It is no secret that banks struggle to effectively serve small businesses. Internal battles to serve these clients have existed within financial institutions for quite a while: battles between commercial banking teams claiming to offer more of the functionality these customers need and the consumer teams promising greater solution ease of use. Unfortunately, in recent years, the size of the battlefield has grown. Banks are no longer just fighting internally and among themselves—a new set of players have set their sights on these customers, and their impact is growing.
Fintech companies are out-innovating banks and placing them at greater risk of disintermediation than ever before. An October 2015 Aite Group survey of small businesses found that 40% of businesses generating between US$100,000 and US$20 million in annual revenue believe technology providers (such as Square, Mint, and Bill.com) are more likely than their banks to offer products and services for which their businesses are willing to pay. An additional 26% believe that statement is “somewhat” true. This belief becomes more widespread as businesses grow in size (i.e., 54% of businesses generating between US$10 million and US$20 million in annual revenue share the sentiment). Yikes!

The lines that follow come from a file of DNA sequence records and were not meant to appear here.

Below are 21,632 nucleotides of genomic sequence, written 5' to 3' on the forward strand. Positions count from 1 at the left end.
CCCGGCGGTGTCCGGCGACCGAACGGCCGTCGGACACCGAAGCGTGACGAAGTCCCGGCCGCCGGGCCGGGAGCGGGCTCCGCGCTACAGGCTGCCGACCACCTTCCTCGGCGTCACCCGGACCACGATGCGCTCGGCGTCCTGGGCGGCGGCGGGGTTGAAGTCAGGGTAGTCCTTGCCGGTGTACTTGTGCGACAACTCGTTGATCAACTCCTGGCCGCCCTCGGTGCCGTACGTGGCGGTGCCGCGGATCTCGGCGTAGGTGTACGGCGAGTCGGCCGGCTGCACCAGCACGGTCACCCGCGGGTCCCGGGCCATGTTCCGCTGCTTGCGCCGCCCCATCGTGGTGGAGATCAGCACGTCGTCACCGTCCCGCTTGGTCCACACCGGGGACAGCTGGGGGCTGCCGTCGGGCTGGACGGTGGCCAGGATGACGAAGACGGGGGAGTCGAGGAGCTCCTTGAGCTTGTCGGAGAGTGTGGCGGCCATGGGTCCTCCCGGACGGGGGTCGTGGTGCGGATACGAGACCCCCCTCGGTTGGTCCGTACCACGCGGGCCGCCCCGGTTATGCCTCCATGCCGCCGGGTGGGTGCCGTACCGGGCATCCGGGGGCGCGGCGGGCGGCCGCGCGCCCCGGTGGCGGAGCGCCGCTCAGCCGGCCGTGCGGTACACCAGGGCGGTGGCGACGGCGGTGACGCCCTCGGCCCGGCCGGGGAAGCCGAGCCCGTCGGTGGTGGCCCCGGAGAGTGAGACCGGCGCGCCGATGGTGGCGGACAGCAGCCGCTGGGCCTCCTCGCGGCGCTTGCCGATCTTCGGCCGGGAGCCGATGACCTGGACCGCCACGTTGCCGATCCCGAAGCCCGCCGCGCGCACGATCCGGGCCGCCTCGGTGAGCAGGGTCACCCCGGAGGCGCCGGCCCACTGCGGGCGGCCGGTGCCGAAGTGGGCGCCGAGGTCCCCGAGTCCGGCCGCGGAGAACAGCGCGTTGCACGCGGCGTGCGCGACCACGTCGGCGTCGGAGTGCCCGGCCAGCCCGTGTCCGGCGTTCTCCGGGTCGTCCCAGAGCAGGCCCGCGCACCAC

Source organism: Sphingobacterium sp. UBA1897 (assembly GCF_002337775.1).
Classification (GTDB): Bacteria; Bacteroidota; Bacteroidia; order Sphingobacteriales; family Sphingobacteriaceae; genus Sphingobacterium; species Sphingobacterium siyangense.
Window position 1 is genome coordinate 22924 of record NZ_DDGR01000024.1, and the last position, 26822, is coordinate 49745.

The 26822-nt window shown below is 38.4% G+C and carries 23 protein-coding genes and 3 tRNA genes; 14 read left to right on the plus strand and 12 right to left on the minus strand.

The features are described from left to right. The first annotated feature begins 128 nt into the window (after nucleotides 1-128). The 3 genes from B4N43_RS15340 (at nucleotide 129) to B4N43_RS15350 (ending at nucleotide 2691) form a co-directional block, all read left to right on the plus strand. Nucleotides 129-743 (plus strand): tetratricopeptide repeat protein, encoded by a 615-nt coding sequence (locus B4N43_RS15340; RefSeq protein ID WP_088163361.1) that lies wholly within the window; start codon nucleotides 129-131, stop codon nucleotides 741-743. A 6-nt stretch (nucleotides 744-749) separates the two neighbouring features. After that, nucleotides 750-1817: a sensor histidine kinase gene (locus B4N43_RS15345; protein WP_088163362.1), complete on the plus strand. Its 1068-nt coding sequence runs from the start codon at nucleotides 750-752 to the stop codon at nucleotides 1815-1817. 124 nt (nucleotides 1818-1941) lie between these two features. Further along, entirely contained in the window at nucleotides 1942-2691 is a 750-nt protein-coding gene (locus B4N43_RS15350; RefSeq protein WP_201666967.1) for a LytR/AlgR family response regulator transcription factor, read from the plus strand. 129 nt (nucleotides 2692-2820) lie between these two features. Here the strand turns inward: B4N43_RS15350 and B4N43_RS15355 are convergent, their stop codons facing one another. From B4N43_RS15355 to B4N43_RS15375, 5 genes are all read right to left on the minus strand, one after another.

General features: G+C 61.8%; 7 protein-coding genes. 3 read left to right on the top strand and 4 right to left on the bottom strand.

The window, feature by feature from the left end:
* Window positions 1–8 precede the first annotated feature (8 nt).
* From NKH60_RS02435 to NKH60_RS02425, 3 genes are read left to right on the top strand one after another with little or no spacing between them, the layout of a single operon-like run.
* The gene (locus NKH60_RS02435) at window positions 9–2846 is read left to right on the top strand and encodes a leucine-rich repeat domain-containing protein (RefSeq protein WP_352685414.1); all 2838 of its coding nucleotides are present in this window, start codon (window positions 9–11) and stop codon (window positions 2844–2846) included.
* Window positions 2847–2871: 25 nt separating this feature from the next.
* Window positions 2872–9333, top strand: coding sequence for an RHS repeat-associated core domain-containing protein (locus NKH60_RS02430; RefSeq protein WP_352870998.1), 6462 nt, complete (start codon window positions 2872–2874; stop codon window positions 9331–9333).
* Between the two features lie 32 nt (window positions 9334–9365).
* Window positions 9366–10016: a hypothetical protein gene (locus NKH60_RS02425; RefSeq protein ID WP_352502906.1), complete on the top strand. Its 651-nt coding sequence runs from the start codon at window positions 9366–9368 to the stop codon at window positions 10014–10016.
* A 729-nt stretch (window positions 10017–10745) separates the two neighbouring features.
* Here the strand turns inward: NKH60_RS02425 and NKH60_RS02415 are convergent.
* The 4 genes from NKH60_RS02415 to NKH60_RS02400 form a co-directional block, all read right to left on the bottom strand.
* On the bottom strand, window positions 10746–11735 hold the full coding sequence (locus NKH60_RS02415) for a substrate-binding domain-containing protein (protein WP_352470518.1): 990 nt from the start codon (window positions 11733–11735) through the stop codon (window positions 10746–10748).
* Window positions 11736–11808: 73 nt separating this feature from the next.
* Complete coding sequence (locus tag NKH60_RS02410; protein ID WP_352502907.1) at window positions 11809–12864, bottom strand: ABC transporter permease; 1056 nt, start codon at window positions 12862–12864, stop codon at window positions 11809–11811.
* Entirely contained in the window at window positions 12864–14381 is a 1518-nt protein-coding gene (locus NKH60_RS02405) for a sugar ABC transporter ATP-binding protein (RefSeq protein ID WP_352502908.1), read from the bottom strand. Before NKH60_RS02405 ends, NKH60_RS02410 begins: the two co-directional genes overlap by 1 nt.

To make matters worse, banks are doing a poor job of charging for those products they do offer. Fifty-five percent of businesses surveyed state that most of the products and services they use at their banks are offered free of charge. That type of business model will not help banks’ bottom line or get approval for new small-business initiatives! Small businesses are more willing to pay for products than banks give them credit for—especially for products that save time, increase convenience, or improve automation. This should be a major wake-up call for banks. They need to broaden their product portfolios and modernize their pricing models, or risk being nothing more than a place for small businesses to hold their deposits.
These topics as well as improving bank success in the small-business space will be covered in greater detail in upcoming Aite Group reports.